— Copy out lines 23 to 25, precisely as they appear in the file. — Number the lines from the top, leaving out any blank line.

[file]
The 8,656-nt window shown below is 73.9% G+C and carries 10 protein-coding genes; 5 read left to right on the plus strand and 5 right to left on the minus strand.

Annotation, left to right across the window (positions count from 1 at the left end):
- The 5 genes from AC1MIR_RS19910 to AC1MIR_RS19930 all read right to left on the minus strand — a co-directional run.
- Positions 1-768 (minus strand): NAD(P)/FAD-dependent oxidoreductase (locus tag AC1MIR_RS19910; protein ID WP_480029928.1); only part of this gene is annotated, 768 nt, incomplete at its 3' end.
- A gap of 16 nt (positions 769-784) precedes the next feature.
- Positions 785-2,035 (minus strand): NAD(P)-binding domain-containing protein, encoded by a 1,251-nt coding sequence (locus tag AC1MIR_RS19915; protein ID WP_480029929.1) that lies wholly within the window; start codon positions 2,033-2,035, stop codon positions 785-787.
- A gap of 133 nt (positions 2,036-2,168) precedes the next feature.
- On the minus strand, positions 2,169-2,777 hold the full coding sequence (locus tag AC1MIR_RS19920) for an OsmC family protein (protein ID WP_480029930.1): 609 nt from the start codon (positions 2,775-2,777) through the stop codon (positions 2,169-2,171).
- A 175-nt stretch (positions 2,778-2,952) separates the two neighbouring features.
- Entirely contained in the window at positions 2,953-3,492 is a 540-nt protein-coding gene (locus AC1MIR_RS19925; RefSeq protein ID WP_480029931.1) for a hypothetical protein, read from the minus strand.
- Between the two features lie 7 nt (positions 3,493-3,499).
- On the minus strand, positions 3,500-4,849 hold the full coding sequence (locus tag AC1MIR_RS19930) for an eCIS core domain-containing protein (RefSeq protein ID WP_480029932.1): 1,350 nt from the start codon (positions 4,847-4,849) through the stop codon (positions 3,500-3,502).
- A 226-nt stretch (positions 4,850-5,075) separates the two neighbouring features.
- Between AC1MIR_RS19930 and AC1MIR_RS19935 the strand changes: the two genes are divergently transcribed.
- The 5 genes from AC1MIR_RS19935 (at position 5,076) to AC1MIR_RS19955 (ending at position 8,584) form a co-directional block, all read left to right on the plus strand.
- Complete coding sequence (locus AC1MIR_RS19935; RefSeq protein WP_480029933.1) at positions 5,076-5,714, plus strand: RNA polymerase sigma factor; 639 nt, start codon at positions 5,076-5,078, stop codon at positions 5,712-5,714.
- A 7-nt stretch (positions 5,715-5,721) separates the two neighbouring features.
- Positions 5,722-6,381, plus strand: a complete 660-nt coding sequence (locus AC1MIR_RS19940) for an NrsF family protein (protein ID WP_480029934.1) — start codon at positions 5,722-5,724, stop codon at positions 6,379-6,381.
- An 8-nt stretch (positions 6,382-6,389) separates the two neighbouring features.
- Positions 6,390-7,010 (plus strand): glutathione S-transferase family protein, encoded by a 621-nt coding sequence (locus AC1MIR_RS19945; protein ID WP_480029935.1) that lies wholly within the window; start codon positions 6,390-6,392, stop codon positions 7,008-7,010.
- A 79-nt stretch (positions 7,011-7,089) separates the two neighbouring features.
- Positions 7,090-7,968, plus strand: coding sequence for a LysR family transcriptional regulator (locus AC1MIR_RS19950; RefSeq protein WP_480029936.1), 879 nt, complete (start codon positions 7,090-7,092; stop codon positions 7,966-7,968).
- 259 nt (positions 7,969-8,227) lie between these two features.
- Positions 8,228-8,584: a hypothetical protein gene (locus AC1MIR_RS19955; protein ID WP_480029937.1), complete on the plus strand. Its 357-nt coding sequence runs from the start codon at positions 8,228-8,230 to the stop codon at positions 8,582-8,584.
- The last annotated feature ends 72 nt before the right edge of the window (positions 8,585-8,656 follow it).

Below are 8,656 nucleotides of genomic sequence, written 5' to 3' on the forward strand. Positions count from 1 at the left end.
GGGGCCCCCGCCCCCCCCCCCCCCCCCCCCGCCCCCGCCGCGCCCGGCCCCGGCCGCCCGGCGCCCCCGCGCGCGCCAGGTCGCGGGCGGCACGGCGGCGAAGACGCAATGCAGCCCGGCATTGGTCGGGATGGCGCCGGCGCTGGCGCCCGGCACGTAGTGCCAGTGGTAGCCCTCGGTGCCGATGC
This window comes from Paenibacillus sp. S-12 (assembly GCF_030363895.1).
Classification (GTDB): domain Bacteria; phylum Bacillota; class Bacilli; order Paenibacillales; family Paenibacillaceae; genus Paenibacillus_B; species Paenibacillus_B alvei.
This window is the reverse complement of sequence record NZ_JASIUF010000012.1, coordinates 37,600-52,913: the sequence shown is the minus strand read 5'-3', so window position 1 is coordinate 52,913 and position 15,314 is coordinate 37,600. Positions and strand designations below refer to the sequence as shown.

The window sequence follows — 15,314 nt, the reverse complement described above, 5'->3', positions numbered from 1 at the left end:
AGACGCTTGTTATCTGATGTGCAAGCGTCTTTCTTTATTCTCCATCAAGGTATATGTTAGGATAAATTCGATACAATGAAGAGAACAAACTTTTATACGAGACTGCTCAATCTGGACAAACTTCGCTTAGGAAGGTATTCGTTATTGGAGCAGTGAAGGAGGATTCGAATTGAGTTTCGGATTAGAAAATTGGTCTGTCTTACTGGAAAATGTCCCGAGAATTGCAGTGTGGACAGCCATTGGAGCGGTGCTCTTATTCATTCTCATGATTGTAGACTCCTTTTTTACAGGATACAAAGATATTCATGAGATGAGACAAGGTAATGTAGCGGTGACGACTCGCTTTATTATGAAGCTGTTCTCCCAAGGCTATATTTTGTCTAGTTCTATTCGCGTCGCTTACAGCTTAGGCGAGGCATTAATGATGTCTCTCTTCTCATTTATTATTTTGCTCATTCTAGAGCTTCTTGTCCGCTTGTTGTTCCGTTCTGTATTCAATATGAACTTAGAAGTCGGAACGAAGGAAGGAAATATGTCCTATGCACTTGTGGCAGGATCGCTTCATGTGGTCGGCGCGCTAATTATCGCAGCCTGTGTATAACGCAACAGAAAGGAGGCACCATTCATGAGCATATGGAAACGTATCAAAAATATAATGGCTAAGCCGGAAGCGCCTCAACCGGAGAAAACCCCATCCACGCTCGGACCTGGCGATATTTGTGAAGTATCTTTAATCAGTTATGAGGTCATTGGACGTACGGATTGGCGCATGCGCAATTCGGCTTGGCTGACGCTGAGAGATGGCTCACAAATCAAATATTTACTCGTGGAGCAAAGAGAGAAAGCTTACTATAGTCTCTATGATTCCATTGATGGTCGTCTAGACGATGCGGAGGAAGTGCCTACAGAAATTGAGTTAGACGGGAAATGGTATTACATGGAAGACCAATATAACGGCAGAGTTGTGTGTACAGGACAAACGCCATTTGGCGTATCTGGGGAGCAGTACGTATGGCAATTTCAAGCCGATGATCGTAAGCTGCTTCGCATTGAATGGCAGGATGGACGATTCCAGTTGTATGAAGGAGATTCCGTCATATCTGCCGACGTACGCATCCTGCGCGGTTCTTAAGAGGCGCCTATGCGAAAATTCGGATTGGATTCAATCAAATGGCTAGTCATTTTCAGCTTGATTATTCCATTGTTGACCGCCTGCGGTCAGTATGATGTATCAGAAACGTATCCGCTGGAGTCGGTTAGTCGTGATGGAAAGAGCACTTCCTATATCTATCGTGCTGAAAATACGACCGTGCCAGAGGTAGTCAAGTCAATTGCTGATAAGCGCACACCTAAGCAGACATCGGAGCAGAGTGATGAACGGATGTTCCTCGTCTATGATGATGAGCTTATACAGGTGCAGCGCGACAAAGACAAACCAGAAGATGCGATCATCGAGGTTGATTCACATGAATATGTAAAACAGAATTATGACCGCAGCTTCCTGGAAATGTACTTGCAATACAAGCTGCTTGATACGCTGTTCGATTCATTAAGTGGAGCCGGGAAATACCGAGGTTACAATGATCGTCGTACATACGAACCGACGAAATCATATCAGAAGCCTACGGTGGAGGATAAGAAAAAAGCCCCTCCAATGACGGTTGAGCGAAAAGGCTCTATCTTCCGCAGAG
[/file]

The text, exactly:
- 259 nt (positions 7,969-8,227) lie between these two features.
- Positions 8,228-8,584: a hypothetical protein gene (locus AC1MIR_RS19955; protein ID WP_480029937.1), complete on the plus strand. Its 357-nt coding sequence runs from the start codon at positions 8,228-8,230 to the stop codon at positions 8,582-8,584.
- The last annotated feature ends 72 nt before the right edge of the window (positions 8,585-8,656 follow it).